Free nerve endings, networks of fine fibrils, Pacinian-like corpuscles and the other various forms of receptive corpuscles are located in the viscera of the body, especially in the heart and blood vessels, lungs and respiratory tract, gastrointestinal tract, urinary bladder, etc.

Cranial Paths

Autonomic afferent impulses from certain regions of the head (oral cavity, pharynx, etc.), travel centrally and enter the brainstem via the glossopharyngeal nerve. Such impulses from the thoracic and abdominal viscera enter the brainstem via the vagus nerve.

The glossopharyngeal nerve carries visceral afferent impulses arising mainly from the mucous membranes of the posterior part of the tongue, the tonsil and pharynx, and from the carotid sinus and body. Impulses from these play a major role in reflexes associated with deglutition, gagging, circulation, and respiration. The cell bodies are in the petrosal ganglion and central connections are made through the solitary tract and its nucleus.

The vagus nerve distributes visceral afferent fibers to all parts of the digestive tube from the pharynx to as far distal as the splenic flexure, to the heart and the walls of the great vessels and aortic bodies, and to the walls of the bronchial tree and interalveolar tissue of the lungs. The vagal visceral afferent fibers initiate gastrointestinal, cardiovascular, and respiratory reflexes. Their cell bodies are in the inferior (nodose) ganglion and the central connections are also made through the solitary tract and its nucleus.

Central Connections in the Brainstem

Autonomic afferent fibers from the cranial nerves enter the brainstem and pass into the solitary tract (Sls. 12, 13, 14, 15, 17, 18). Closely related to this tract is the solitary nucleus, in which the terminations of the cranial autonomic afferent fibers occur.

The cranial autonomic afferents primarily initiate viscero-visceral reflexes and viscerosomatic reflexes. The course of the secondary fibers from the solitary nucleus to conscious levels is via the reticular formation. Those axons from the solitary nucleus that mediate the various reflexes terminate in the reticular formation where the circulatory, respiratory, vomiting, etc., centers are located.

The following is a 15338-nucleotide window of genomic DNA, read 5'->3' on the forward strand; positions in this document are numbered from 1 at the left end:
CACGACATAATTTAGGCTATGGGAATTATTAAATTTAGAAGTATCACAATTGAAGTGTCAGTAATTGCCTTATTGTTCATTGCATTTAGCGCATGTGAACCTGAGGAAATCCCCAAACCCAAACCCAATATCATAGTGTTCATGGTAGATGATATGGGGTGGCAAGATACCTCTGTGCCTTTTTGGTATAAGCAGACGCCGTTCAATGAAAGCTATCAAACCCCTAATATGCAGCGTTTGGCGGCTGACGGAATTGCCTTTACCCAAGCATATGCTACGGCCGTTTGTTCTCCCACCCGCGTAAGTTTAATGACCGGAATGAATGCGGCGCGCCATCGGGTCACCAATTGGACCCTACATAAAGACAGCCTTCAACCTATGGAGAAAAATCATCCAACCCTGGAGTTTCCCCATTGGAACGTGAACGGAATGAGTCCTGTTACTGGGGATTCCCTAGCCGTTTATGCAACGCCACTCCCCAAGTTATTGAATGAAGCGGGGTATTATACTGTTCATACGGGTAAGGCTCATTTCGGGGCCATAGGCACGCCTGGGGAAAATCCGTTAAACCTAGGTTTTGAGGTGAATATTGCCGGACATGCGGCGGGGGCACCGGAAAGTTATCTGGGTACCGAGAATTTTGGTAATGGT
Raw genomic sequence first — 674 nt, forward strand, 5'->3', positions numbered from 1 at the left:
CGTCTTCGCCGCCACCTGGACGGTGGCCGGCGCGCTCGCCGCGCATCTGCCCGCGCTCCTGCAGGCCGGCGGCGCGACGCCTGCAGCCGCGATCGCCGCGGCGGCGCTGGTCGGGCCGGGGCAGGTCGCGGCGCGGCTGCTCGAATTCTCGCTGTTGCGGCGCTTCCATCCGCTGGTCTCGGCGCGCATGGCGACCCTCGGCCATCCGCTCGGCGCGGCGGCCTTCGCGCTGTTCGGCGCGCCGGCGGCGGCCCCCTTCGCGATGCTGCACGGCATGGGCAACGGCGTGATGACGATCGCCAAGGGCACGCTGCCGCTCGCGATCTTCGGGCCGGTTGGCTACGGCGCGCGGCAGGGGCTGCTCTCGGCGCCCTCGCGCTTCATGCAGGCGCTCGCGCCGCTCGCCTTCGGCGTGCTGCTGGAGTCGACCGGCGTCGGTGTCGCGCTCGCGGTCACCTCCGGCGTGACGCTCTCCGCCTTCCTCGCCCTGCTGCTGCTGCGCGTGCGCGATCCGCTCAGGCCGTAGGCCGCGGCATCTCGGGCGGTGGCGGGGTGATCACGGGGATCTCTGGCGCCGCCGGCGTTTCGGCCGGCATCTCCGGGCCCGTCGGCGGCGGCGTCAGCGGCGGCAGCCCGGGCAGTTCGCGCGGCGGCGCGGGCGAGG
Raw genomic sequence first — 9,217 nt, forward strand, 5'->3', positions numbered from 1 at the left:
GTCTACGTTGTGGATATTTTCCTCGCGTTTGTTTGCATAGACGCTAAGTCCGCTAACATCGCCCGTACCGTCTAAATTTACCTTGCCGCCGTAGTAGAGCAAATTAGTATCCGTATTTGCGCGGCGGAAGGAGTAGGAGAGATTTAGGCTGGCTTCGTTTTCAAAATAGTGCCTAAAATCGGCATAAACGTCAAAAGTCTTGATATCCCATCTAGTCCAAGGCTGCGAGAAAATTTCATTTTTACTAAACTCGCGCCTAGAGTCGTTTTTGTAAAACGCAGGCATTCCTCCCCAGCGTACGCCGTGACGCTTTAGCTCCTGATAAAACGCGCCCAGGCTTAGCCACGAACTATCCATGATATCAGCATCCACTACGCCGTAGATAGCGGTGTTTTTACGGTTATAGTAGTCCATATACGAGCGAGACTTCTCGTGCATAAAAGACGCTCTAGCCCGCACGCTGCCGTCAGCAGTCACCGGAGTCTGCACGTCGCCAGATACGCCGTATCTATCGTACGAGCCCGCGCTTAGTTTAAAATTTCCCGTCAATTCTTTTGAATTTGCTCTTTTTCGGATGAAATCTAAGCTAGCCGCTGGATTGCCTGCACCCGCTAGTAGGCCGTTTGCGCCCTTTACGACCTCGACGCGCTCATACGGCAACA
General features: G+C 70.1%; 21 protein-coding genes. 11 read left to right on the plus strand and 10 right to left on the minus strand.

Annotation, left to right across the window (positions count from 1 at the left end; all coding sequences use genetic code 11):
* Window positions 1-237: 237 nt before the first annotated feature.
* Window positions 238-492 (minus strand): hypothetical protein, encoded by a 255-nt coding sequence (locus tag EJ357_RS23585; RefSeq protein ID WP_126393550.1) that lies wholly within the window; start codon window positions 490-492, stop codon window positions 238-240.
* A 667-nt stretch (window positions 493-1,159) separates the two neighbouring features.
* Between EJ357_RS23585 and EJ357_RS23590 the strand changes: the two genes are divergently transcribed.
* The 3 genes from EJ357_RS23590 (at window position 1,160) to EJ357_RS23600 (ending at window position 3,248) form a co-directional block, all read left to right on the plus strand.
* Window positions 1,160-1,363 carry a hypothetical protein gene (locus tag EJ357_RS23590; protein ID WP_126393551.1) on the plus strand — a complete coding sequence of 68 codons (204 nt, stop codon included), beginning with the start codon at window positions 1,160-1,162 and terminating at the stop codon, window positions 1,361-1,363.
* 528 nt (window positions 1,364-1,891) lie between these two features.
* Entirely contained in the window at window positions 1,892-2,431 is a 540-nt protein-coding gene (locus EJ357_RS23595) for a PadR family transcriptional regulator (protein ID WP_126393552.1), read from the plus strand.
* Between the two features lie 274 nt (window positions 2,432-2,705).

Spinal Paths

Most of the fibers conveying visceral afferent impulses to the spinal cord course in the sympathetic nerves. Those from the heart wall, coronary vessels, and lungs travel via the cardiac and pulmonary nerves to the sympathetic trunk, while those from the abdominal viscera pass to the sympathetic trunk via the splanchnic nerves. The visceral afferent fibers in the sympathetic trunk enter the spinal nerves via the white communicating rami of the thoracic and upper lumbar nerves. Hence, their cell bodies are located primarily in the dorsal root ganglia of the thoracic and upper lumbar nerves.

Afferents from the pelvic viscera travel centrally via the hypogastric plexuses and splanchnic nerves and via the pelvic parasympathetic nerves. The latter have their cell bodies located in the dorsal root ganglia of S.2,3,4.

The phrenic nerve also contains visceral afferents from the pericardium, diaphragm, hepatic ligaments and capsule, pancreas, and suprarenal glands. The afferent fibers from peripheral blood vessels travel centrally in all spinal nerves.

Central Connections of Spinal Fibers

The conduction pathways for general visceral afferent impulses within the spinal cord are uncertain. The fibers enter the cord via the lateral division of the dorsal root and terminate on cells located in the medial part of the base of the dorsal horn and intermediate zone of the thoracic, upper lumbar, and middle sacral cord segments. The ascending pathways are chiefly within the anterolateral quadrants of the spinal cord and reticular formation of the brainstem.